Don’t Look Down!

I tend to think in metaphors. Right now, the imagery I am using to put my current situation into perspective is that of a rock climber. I’ve been bouldering for months by myself. It’s tiring, but around each turn there are unexpected finds that I would not have come across had I not been alone with my thoughts. My project idea has survived a few different reincarnations already, and I need to keep moving and protect the space in my head to get there.

Now I’m at the base of this mountain. It’s breathtaking – and terrifying. I’ve been able to get a little ways up by hoisting myself on fairly easy, obvious footholds. The branding process is complete, and our logo is perfect. It inspires me and is my vision for the company. The COMING SOON page on our website is in the works. I am off the ground but not high. Falling from here would injure my pride more than my body.

The next stage in the journey requires ropes, harnesses and expertise. I’ll need equipment which takes money – more than I have, of course, or this blog post would be irrelevant. The dilemma is one which is familiar to small business owners and aspiring entrepreneurs. The options are these: put my family’s house up as collateral to get an SBA loan, lose some autonomy and take on investors or put the project up on Kickstarter and risk someone else taking my idea and launching it before I can get funding together. I have posed all three as negative, though each one certainly has its advantages.

I know that people in business take calculated risks all the time. They use their understanding of the context surrounding their situation to decide whether to leap or to wait. And I suspect that they often do not regret having leaped at an inopportune time if that experience makes them wiser the next time around. Live and learn. But when you don’t have a string of successes beneath you to buffer a misstep, the stakes feel higher.

When the house where my kids sleep is on the line – or I risk losing the opportunity to pursue this dream altogether because I shared when I should have kept it close – I want to pull the ropes tighter, lean towards the rock and steady myself, wait until there’s no wind at all and think hard about my next move. But when in life does that strategy work out for anyone? In life, as in rock climbing, looking down is counterproductive and pointless. Eye on the prize – ever upward – and forward march.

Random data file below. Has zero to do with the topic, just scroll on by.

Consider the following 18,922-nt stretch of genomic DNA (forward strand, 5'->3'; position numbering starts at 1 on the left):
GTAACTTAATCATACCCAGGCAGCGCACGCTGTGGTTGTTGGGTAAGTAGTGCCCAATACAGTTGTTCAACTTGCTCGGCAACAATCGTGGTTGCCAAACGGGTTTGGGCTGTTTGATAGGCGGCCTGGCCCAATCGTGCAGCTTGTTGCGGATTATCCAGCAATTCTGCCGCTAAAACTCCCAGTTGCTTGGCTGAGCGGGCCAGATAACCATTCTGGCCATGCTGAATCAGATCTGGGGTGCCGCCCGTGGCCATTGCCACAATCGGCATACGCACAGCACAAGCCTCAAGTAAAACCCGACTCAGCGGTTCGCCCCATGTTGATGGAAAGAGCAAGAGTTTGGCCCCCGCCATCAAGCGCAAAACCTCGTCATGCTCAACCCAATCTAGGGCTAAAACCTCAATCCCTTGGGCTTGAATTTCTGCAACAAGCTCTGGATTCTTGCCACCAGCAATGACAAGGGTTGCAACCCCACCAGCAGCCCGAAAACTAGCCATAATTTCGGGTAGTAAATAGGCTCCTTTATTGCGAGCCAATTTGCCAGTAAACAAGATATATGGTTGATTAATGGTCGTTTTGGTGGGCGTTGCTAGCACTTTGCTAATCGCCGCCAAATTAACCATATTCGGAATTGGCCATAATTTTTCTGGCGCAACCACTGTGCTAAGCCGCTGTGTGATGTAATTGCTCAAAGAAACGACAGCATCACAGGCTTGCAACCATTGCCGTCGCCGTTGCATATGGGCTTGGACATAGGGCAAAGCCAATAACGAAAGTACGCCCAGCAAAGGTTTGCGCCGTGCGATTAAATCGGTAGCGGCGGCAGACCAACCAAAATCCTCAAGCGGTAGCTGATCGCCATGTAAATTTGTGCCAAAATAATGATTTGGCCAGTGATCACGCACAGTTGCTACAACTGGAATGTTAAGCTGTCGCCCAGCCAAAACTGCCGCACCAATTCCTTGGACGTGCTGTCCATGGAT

1. Amy, this is one of the first posts that truly looks at someone’s online efforts as part of an actual business … one that involves risk and investment. Yes, there’s some bootstrapping that can be done. But in 2012, just like in brick-and-mortar businesses, very few people can build strong, successful businesses with an internet component without expertise, an initial plan and resources. Thanks for reminding us!

    1. Thanks, Sharon. I hope to one day be in a position to reach a hand out to other up-and-coming women entrepreneurs, but I obviously have a long ways to go myself first.

  2. Great analogy, Amy. Entrepreneurship is definitely not an adventure for the faint of heart. I remember my time at the base of the mountain and I’ve been there more than once–fear, exhilaration and anticipation–and a whole lot of faith and chutzpah.

    Just remember, we’re all behind you!

  3. The more you write about your thoughts and concerns about moving forward, the more I have to laugh about how becoming entrepreneurs has brought out the opposites in both of us. When I started my business, I took a weekend to think about it, and then I leapt. Totally out of character for me.

    And I’ve always known you to jump right into anything that interests you – both feet, one big jump, no looking back. I’ve always admired that about you.

    And here you are, contemplating, planning, strategizing. So not the Amy I know, yet I totally get that you’re a different person now with different priorities and concerns.

    Regardless, let a little of the old Amy out. She has really great gut instincts. 🙂

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